My disabled son and I went to the gym for a “workout”. He’s in Superhero training to write his scripts for his own stories. So we did a few core activities, some light strength for our joints and a bit of flexibility.

I practiced three cords of guitar. This is so difficult for me. And frustrating. My hands do not work right and trying to make my fingers stretch for each cord is painful. The nerve damage from my neck injury makes me think that I may not develop that “muscle memory” needed to quickly switch from cord to cord. I don’t think my brain and my hands are communicating. But I’m determined. And I think this will help strengthen what has been lost in my hand function.

Rest. Better. I watched Sherlock, listened to my “Calm” app and sprayed my pillow with lavender oil. Though I didn’t sleep long, I did sleep well.

I have an interesting family “excursion” planned for tomorrow, but you’ll have to wait to read until after the event.

 

 


This Writing Life…

“This is Not an Exit,” the sign on the door reads. She pushes through and the acidic aroma of sanitation singes her nostrils. With every step, fluid seeps from the bottom of her soles to the tiny crevices between her toes, a distinct squish. The open room is dim, clay in color throughout. The voices maintain a respectful hush. There is space between each isolette like a wide road separating oncoming traffic to prevent a terrible accident.  The babies don’t look like babies. They are small, some only the size of a hand, with a film of fuzz and skin darkened and wrinkled like a bad sunburn. She tries to avert her eyes as she weaves past, more out of horror than respect. Though the ward is full of babies, all is quiet. This is the passage. A substitute for the womb, thinly lined with hope that each baby will finish the journey of growth and miraculously reach full term.

This is the opening paragraph of  a revised chapter somewhere, somehow, in the center of my manuscript. The first day of truly writing was a good day. As I worked my way through this chapter, I realized my writing was less than adequate. What is funny to me is that when I revised this entire project five years ago, I thought I was a solid writer. I’ve learned an incredible amount of detail work and storytelling during my undergrad work and now I’m both exhilarated and terrified to discover how I will feel about my writing in two years from now when I finish my MFA. I guess you should stay tuned.

As for my other goals. I’ve yet to drink a glass of water. Not even a sip. I’m not sure what this psychological resistance is about, perhaps the desire to pretend I’m indeed superhuman? I’ve committed myself to stop analyzing myself and just accept my quirks. So what? I don’t like water. I know I need to consume water. It is on my list of “things”. Core strength consisted mostly of laughter and mostly at myself.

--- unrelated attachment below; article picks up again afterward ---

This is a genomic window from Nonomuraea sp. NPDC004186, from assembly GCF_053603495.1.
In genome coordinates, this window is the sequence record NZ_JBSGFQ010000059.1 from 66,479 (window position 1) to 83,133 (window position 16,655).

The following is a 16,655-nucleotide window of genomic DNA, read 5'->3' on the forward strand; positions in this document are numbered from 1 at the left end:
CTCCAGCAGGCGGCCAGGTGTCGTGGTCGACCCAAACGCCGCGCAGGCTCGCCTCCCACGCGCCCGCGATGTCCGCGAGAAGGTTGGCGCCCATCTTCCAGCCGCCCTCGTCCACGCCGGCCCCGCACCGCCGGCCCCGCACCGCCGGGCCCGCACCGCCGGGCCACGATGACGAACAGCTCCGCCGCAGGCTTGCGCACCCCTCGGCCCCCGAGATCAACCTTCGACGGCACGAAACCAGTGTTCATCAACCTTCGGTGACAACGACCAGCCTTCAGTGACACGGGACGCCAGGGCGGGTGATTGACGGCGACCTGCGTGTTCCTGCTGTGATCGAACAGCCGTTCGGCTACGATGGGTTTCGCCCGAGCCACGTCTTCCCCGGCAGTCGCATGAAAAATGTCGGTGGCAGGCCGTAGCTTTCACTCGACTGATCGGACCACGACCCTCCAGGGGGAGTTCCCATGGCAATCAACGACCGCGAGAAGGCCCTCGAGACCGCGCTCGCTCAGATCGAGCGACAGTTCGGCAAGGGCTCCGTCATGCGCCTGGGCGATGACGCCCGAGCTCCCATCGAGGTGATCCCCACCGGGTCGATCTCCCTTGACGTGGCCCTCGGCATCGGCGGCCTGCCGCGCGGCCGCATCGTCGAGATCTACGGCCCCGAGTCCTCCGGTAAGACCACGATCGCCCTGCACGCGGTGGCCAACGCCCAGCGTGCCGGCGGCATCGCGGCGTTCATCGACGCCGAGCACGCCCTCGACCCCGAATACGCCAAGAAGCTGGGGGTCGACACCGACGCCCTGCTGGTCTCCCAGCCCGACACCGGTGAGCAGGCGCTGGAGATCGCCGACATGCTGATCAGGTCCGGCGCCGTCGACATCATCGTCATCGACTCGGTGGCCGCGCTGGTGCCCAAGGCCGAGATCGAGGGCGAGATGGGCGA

Rest today is a four letter word. Two of my sons graduated from Middle School yesterday and we spent the evening at Wahooz, arriving home after 11 p.m. and up at 5. I’m tired, but joyful. I do believe this counts as a family encounter.

We are only a few hours from Shabbos and I’ve baked 8 loaves of Challah to share with neighbors and friends. In observing Shabbat, I will not write, but instead, I will marinade the remaining 7 pages of this chapter.

I created a neew list in my journal. Throughout my writing academics, I’d jot a “side note to self” in margins as a reminder to write about a specific event or perception or experience in my life. I paged through my 7 binders of writing notes and listed each and every item in which to write. This added up to 7 journal pages.

I’m beginning to think my new lucky number is 7.

I’m off to light beautiful candles to bring more Light into my home tonight and to dream of living the writing life that I’ve longed for most of my existence.


This Writing Life…

Don’t ruminate…just write.

Ruminating will make me fat. Wait. I’ve gotten a bit pudgy these final semesters, finishing my undergrad degree in Creative Writing and Psychology. It’s like I’ve woken to dinner-roll-belly and marshmallow-stuffed thighs and now I’m wondering how long I’ve walked around looking like this.

And then I wonder where the heck my friends are…the ones who would tell me that I’ve got more than a pinch in the middle…NOT the ones who hug me and say that I finally look “healthy” as if my perfect size 4 body wasn’t healthy. But here I am ruminating.

Busy in academics and parenting forced me into a laser-focused life. The kind of life that I spent a ton of time saying “no”. No to phone calls, dates, movie nights and excursions. I needed to say “yes” to my children and rebooting my career path as a writer and the field of poetic therapy. I’m only now resurfacing for a breath of air and I find that many things have changed.

The coffee shop that I once took my favorite pen and notebook every morning closed four years ago and the other one that I set up meetings with my friends moved to a new location two years ago. There are new apps on the phone to accomplish tasks that I learned painstakingly through technical challenges on my computer…uhm…a few years ago.

This is my new chapter. To write. To write things that matter and to gather with my like-minded and creative tribe. To raise children who are kind and responsible citizens. And on some level, to keep saying “no” so that I don’t become busy with all the fantastic opportunities, but not always the best use of my time.

I’m revising a manuscript.

The goal? Two chapters week with a finished, revised manuscript by July 31st. My manuscript is currently 392 pages.

The side goals?

  1. Drink more water
  2. Get better rest
  3. Learn to play guitar
  4. Publish a book for each of my sons by summer’s end
  5. Core strength
  6. Cook a new dish weekly
  7. Wine, Whine and Creative Minds meetings once a month.
  8. Weekly family excursions

Today, I can honestly report that I slept only three hours, have not consumed an ounce of water, ate leftovers for lunch and need to still practice the guitar. I’m not sure which chapters I’ll begin to self-workshop, but I’m certain I will not start at the beginning because the start of my book is now undecided.

Wish me luck…I’m going in deep.